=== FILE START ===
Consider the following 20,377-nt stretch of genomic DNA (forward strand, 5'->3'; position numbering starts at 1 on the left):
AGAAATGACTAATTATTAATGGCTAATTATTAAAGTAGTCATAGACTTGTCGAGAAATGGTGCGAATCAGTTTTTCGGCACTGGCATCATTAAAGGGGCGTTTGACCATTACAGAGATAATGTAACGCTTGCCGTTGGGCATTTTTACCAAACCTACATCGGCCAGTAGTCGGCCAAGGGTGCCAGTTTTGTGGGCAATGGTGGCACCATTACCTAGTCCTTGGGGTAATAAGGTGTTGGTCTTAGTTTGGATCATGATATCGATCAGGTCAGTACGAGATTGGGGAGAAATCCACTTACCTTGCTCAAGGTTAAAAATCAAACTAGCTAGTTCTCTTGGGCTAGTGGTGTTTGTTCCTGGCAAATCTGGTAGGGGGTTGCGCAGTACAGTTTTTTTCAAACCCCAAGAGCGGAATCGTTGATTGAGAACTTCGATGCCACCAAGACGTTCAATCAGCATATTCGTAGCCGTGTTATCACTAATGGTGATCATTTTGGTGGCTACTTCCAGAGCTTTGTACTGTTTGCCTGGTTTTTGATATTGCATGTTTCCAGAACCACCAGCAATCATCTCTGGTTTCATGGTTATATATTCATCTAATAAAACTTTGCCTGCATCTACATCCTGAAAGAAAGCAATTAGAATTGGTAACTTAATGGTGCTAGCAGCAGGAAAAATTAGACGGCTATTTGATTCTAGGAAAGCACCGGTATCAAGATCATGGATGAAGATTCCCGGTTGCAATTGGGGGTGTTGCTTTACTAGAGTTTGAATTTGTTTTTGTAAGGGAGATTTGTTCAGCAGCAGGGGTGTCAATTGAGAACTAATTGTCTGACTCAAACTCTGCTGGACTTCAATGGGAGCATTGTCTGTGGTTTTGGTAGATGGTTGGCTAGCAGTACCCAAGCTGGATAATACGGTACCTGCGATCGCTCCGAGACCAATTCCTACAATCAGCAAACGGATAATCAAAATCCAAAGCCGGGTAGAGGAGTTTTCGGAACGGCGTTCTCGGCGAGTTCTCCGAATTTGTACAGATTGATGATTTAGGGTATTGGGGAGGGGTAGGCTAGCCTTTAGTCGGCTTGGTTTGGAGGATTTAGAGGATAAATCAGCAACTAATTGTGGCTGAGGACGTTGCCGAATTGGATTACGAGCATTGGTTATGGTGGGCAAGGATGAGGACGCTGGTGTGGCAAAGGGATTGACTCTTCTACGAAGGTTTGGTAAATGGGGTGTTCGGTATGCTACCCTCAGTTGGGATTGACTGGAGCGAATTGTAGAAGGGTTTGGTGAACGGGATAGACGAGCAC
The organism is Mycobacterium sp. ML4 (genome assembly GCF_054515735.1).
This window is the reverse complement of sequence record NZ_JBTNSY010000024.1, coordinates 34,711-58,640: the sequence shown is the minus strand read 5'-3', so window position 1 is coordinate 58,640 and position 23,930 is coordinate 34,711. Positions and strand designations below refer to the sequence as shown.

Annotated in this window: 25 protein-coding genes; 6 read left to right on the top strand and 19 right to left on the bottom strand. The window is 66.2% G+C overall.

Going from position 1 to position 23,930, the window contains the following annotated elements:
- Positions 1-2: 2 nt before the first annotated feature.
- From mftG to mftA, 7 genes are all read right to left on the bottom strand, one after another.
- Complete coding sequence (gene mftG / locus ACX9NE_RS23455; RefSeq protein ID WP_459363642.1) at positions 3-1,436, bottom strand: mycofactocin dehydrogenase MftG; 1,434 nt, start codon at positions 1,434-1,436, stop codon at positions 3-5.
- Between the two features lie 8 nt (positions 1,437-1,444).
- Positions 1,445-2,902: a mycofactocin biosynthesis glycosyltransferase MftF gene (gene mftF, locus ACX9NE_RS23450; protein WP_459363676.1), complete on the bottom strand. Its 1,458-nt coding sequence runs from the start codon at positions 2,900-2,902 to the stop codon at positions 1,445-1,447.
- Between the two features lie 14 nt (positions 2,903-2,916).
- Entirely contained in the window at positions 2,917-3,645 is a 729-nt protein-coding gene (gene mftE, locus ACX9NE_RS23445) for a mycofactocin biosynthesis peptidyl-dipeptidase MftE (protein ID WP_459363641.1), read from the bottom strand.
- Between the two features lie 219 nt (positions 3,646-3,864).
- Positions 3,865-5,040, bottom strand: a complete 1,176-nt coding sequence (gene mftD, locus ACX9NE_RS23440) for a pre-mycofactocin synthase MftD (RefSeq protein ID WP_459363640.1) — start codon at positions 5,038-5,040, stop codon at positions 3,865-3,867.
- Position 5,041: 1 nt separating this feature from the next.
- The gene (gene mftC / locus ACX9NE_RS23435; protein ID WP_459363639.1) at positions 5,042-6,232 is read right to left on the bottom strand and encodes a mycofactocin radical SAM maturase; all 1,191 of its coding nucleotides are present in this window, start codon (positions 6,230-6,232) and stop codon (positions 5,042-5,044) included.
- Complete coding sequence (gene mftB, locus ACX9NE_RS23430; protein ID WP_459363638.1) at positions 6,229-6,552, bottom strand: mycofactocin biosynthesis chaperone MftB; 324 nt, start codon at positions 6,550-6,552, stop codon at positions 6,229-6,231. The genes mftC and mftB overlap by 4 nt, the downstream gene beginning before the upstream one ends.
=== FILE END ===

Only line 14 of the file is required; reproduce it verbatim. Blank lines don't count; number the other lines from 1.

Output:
- Between the two features lie 219 nt (positions 3,646-3,864).